Second, Stein shows that, even in an FLSA collective action context, Rule 68 may be a poor vehicle for an employer to make an offer of full relief. Under Rule 68, an offer not accepted within 14 days is considered withdrawn. Thus, the 11th Circuit held in Stein, an unaccepted offer no longer moots a claim after 14 days because it technically no longer exists. Rule 68 also requires that a defendant-employer take a judgment against itself. This causes two problems: (a) taking an adverse judgment could complicate matters for a company in future lawsuits or DOL investigations, in government contracting, or in obtaining financing or completing other types of transactions; and (b) when a judgment is entered against an employer under the FLSA, the plaintiff is considered to have prevailed in the case, and thus is entitled to an award of reasonable attorneys’ fees for which an employer is liable. If the offer is made early, these fees may not be significant. But many employers find that, in this context, some (but not all) plaintiff’s attorneys seem to have a “heavy pencil” when completing their time sheets.
There is a better way. Just make an unconditional offer of complete relief to the plaintiff. Even include a check. There is no need to invoke Rule 68. At least in some circuits, such an offer in a single-plaintiff, multi-plaintiff, or collective action context — whether accepted or unaccepted — can moot a case even when Rule 68 is not in the picture. The 7th Circuit, for example, has made this clear on multiple occasions. This provides two benefits. First, there’s no judgment against the employer. Rather, the case gets dismissed for lack of jurisdiction due to mootness. Second, there is no liability for fees. Under the FLSA, only prevailing plaintiffs are entitled to attorneys’ fees. But when a case is dismissed as moot and a plaintiff is not awarded a favorable judgment, the Supreme Court has held that there is no entitlement to fees.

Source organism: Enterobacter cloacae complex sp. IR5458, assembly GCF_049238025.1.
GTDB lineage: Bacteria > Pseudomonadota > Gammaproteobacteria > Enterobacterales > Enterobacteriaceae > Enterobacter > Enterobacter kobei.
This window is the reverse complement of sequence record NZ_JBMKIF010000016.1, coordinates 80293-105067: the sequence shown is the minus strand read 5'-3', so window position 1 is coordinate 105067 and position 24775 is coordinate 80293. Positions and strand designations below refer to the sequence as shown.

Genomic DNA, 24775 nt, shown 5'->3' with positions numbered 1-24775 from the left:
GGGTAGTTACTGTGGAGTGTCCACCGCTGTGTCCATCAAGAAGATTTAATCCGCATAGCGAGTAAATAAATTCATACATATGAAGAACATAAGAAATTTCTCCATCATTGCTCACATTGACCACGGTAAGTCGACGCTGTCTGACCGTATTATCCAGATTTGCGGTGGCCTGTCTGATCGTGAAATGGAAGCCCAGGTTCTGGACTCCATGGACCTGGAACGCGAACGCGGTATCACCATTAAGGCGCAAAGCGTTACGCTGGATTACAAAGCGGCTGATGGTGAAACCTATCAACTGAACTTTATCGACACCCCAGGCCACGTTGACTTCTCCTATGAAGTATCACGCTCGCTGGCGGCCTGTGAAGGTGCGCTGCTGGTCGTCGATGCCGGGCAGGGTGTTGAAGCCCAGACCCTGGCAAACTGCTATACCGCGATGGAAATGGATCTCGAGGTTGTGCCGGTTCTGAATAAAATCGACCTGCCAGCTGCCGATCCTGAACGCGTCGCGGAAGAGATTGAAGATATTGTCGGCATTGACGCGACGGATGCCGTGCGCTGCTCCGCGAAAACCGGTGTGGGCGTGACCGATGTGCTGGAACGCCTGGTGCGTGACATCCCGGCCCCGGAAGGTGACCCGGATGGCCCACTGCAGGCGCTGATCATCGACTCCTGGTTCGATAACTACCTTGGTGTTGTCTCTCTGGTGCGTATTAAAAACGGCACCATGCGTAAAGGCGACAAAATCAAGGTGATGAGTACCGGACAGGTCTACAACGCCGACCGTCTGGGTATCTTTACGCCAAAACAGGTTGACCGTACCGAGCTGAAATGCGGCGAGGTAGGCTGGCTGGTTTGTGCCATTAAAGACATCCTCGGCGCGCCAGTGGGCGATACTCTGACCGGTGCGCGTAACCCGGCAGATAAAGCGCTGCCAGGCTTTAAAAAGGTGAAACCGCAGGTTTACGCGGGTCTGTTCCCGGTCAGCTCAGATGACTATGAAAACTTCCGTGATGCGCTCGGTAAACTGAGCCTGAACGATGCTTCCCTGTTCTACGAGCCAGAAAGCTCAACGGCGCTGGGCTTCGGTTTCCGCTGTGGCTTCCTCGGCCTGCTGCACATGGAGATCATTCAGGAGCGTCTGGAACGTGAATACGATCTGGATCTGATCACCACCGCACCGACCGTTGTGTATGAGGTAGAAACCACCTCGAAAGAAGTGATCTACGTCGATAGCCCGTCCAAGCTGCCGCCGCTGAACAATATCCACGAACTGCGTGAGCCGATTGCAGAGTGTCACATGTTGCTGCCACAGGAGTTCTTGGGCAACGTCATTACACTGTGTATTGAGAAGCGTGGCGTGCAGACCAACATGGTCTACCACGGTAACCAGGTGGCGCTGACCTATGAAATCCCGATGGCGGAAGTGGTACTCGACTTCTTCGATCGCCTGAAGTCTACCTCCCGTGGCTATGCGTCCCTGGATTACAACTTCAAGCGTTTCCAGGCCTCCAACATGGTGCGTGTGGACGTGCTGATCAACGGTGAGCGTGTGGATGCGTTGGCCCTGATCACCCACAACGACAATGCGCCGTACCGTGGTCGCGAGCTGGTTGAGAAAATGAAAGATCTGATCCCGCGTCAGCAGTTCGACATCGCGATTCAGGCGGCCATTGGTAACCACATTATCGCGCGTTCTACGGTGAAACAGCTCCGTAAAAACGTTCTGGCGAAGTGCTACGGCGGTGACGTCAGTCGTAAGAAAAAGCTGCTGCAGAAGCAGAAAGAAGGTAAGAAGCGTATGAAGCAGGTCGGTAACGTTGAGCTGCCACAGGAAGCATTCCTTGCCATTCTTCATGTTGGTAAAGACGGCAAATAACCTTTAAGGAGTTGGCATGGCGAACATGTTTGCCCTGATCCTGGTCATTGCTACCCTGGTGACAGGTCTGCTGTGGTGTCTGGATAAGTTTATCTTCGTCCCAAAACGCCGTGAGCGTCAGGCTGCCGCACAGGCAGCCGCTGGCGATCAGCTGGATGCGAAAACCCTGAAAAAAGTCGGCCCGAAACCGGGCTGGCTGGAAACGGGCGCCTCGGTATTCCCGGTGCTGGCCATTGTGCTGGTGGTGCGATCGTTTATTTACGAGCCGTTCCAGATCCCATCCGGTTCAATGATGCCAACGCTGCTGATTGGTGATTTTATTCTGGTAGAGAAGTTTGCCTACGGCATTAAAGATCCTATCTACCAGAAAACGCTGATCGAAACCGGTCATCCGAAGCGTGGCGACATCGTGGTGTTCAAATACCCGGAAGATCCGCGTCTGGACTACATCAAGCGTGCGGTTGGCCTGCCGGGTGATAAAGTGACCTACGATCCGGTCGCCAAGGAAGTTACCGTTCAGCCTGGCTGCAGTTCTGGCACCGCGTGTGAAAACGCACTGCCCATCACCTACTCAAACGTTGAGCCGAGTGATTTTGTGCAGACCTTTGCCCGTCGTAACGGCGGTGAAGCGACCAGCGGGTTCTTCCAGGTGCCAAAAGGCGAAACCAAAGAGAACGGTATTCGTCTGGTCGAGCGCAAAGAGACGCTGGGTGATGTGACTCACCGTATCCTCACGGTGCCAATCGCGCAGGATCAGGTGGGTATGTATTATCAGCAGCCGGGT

At bottom, Rule 68 should have no role in attempting to moot a wage-hour case in most circuits. If the case includes class action allegations under state wage-hour law, a Rule 68 offer of complete relief doesn’t moot the putative class action. And if the case is a pure FLSA collective action claim, an offer of complete relief — without resort to Rule 68 — may moot a case without carrying the baggage that Rule 68 offer brings. And even then, an employer has to weigh whether it should try to moot a named plaintiff’s FLSA claim. Other potential plaintiffs may be waiting in the wings anyway, and an offer of full relief to the first current or former employee who files a claim risks putting “blood in the water” and also making an enemy of a plaintiff’s counsel. As with virtually any strategy decision, whether to try to moot a case must be decided on a case-by-case basis.